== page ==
All of Gonzales's records mixed rap tracks with playful piano compositions, and piano became the focus when he moved to Paris in 2004. "I wasn't confident in my French, and I had a very solitary, silent lifestyle," he remembers. "I thought, I need to express this." The result was Solo Piano, an album of original compositions that became his best-selling album. At the same time, he established a relationship with Letang, a producer-engineer. Together they produced albums for some of France's top artists, including Birkin and Charles Aznavour.

And along the way he kept collaborating with a "rotating cast of characters" including Mocky, Peaches, British art-soul singer Jamie Lidell and Feist, with whom Gonzales was linked romantically in the mid-nineties. The couple have a long history; she played some of her first solo gigs opening for Son and, after she moved to Paris, the two of them produced her breakout album Let It Die. Gonzales had a front-row seat for her rise to stardom with her next album The Reminder, and the minor backlash that followed when an iPod commercial made 1234 a hit. "Up until that point I thought there was nothing for me to learn, because the success was too linear," he says. "Maybe she can go in a straight line, but it could never be that way for me. I really love failure. It brings out the best in me."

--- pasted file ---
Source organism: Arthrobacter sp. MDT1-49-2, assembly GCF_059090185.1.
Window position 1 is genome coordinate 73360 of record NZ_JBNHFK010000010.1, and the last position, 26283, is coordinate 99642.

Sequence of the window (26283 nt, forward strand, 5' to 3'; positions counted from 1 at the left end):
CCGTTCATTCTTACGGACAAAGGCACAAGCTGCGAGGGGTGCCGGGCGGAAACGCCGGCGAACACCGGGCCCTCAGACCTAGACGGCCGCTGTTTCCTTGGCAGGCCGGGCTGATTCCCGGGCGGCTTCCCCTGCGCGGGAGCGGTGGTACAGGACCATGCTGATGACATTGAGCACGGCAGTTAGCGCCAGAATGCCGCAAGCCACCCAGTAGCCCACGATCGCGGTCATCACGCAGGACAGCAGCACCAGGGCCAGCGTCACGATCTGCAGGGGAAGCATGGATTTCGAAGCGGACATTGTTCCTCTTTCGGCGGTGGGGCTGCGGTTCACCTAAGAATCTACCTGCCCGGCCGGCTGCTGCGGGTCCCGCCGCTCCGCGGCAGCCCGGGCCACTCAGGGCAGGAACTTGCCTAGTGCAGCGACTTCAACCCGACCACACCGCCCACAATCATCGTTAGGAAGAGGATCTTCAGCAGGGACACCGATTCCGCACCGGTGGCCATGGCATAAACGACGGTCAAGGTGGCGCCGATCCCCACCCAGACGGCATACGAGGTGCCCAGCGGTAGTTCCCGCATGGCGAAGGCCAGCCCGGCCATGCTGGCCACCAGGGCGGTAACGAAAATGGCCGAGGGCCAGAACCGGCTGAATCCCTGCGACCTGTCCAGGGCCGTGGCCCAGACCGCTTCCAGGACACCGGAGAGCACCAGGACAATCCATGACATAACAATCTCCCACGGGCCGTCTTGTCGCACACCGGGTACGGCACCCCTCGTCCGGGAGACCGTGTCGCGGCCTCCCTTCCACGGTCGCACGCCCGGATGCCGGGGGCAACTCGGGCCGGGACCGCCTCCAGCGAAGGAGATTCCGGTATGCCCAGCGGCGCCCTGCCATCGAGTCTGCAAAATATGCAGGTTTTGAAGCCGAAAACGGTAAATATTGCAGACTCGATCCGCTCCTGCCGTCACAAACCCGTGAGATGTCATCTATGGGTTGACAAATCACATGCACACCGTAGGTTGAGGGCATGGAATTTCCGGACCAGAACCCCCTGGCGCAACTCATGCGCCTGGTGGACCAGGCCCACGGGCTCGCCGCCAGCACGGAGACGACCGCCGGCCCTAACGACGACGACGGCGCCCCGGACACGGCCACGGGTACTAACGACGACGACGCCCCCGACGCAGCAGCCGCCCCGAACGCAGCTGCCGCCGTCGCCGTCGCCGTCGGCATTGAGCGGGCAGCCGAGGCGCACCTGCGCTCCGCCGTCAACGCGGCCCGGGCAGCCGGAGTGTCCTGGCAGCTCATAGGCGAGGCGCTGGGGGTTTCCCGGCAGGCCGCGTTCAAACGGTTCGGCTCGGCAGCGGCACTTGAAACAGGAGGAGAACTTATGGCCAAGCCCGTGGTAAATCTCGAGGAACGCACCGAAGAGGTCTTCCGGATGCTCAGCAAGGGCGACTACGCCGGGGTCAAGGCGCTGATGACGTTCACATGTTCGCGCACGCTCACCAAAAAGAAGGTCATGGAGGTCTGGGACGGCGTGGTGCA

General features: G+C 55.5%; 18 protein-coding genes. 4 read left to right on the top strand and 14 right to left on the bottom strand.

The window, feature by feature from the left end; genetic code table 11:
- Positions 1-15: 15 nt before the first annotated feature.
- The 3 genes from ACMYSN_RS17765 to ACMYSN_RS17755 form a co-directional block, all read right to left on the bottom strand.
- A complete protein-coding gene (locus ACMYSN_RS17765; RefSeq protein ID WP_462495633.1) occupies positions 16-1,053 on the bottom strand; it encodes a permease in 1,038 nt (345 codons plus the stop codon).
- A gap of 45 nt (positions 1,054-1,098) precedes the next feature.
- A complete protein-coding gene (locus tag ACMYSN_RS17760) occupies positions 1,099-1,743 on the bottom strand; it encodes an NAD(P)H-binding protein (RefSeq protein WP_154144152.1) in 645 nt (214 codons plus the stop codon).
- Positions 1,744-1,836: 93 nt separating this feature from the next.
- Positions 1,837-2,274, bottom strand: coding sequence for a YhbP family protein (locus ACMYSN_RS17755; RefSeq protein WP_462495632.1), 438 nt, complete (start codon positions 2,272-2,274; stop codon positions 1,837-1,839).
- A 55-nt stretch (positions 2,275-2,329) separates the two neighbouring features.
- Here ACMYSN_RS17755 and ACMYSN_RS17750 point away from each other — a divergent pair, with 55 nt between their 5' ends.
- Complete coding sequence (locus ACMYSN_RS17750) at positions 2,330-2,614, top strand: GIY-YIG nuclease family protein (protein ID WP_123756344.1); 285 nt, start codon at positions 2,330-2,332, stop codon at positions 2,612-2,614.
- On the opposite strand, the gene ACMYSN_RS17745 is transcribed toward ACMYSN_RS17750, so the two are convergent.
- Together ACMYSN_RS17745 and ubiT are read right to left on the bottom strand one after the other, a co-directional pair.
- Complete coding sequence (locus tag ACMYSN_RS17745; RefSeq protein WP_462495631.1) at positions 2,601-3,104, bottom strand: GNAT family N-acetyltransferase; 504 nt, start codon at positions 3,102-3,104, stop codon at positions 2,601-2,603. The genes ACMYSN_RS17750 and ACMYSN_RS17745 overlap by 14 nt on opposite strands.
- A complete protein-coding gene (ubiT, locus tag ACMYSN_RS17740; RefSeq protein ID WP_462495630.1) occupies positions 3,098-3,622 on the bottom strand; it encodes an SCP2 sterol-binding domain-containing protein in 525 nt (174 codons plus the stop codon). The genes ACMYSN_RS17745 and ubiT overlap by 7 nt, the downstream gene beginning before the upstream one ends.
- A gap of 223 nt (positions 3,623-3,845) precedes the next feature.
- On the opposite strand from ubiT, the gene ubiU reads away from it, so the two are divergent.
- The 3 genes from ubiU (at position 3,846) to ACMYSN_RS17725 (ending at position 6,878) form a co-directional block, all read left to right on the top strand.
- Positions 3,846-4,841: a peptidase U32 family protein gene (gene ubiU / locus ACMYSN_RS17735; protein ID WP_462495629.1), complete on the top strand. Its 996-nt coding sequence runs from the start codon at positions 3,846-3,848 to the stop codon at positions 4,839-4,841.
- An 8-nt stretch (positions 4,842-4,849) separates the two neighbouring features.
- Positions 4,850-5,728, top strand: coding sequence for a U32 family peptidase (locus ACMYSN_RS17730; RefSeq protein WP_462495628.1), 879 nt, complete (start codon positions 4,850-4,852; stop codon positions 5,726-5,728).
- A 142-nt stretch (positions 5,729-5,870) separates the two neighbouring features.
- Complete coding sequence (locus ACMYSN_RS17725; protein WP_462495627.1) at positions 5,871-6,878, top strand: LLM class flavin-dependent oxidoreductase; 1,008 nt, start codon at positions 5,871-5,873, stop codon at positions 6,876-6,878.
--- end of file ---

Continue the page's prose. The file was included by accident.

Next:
And in fact, Gonzales seems to relish taking the hardest path possible. But now, with Soft Power, he says he's putting himself out there. "Having spent four years in the studio with some of the most amazing singers of my day, it turned out that singing was the big risk for me to take," he says. After weeding out many songs, some of which went to his friends, he wound up with just 10 - including three instrumentals. "No one can sing those better than me," he says. "Those are songs that only my combination of complexes and character defaults can [deliver]"

Some of them have more obvious pop appeal; the manic vocal on Working Together mixes power pop with old-school hip-hop rhetoric. Others are, naturally, weirder. Apology is a highly theatrical I'm-sorry-baby that is either hilarious or uncomfortable to listen to. Fittingly, it's the showpiece of Gonzales's current live set - which sees Gonzales express his diva persona in over-the-top form.

And what next? TV, of course. Gonzales has a show in production for the French network Canal Plus - "a sitcom about an outsider in France, with a uniquely Canadian and bohemian view thrust into the world of French showbiz." Half fictional, but all true; it's the natural next step for Beck and for Gonzales. Even he says so. "I have a certain personality, and I can't censor it," he says. "I've done that before - people sense it. So the only way to [succeed] even if it takes a bit longer, is to work with what you actually have and try to take the parts that are entertaining." And you can tell he really means it.

 

In the know

Most popular videos »

Highlights

More from The Globe and Mail

Most popular